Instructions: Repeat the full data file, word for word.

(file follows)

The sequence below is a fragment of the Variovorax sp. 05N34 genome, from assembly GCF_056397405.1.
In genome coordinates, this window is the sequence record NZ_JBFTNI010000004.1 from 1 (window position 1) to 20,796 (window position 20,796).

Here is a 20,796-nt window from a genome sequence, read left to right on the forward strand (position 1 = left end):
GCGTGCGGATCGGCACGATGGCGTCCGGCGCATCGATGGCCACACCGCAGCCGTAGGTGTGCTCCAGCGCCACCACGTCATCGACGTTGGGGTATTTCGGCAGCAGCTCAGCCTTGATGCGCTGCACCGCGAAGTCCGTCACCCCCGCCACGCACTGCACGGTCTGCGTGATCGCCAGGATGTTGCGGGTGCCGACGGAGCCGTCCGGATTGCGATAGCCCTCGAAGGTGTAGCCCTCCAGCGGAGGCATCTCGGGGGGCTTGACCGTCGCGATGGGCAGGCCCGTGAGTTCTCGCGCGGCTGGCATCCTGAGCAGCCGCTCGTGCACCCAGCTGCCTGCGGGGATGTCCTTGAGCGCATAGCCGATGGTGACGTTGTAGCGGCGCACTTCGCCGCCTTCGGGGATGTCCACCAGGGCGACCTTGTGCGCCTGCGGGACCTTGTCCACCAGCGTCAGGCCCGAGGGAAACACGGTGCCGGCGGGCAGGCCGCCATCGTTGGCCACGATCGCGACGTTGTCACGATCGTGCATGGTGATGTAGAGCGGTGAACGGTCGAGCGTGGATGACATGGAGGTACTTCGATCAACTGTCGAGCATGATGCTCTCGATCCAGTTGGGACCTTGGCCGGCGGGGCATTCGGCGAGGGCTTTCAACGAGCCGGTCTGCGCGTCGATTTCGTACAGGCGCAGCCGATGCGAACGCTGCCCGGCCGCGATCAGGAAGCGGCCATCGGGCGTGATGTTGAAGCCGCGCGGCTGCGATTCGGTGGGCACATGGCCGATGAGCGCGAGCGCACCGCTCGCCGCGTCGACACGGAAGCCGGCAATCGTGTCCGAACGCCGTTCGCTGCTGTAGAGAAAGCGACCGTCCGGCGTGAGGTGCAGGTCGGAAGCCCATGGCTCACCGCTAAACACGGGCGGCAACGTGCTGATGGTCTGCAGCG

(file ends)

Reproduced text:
The sequence below is a fragment of the Variovorax sp. 05N34 genome, from assembly GCF_056397405.1.
In genome coordinates, this window is the sequence record NZ_JBFTNI010000004.1 from 1 (window position 1) to 20,796 (window position 20,796).

Here is a 20,796-nt window from a genome sequence, read left to right on the forward strand (position 1 = left end):
GCGTGCGGATCGGCACGATGGCGTCCGGCGCATCGATGGCCACACCGCAGCCGTAGGTGTGCTCCAGCGCCACCACGTCATCGACGTTGGGGTATTTCGGCAGCAGCTCAGCCTTGATGCGCTGCACCGCGAAGTCCGTCACCCCCGCCACGCACTGCACGGTCTGCGTGATCGCCAGGATGTTGCGGGTGCCGACGGAGCCGTCCGGATTGCGATAGCCCTCGAAGGTGTAGCCCTCCAGCGGAGGCATCTCGGGGGGCTTGACCGTCGCGATGGGCAGGCCCGTGAGTTCTCGCGCGGCTGGCATCCTGAGCAGCCGCTCGTGCACCCAGCTGCCTGCGGGGATGTCCTTGAGCGCATAGCCGATGGTGACGTTGTAGCGGCGCACTTCGCCGCCTTCGGGGATGTCCACCAGGGCGACCTTGTGCGCCTGCGGGACCTTGTCCACCAGCGTCAGGCCCGAGGGAAACACGGTGCCGGCGGGCAGGCCGCCATCGTTGGCCACGATCGCGACGTTGTCACGATCGTGCATGGTGATGTAGAGCGGTGAACGGTCGAGCGTGGATGACATGGAGGTACTTCGATCAACTGTCGAGCATGATGCTCTCGATCCAGTTGGGACCTTGGCCGGCGGGGCATTCGGCGAGGGCTTTCAACGAGCCGGTCTGCGCGTCGATTTCGTACAGGCGCAGCCGATGCGAACGCTGCCCGGCCGCGATCAGGAAGCGGCCATCGGGCGTGATGTTGAAGCCGCGCGGCTGCGATTCGGTGGGCACATGGCCGATGAGCGCGAGCGCACCGCTCGCCGCGTCGACACGGAAGCCGGCAATCGTGTCCGAACGCCGTTCGCTGCTGTAGAGAAAGCGACCGTCCGGCGTGAGGTGCAGGTCGGAAGCCCATGGCTCACCGCTAAACACGGGCGGCAACGTGCTGATGGTCTGCAGCG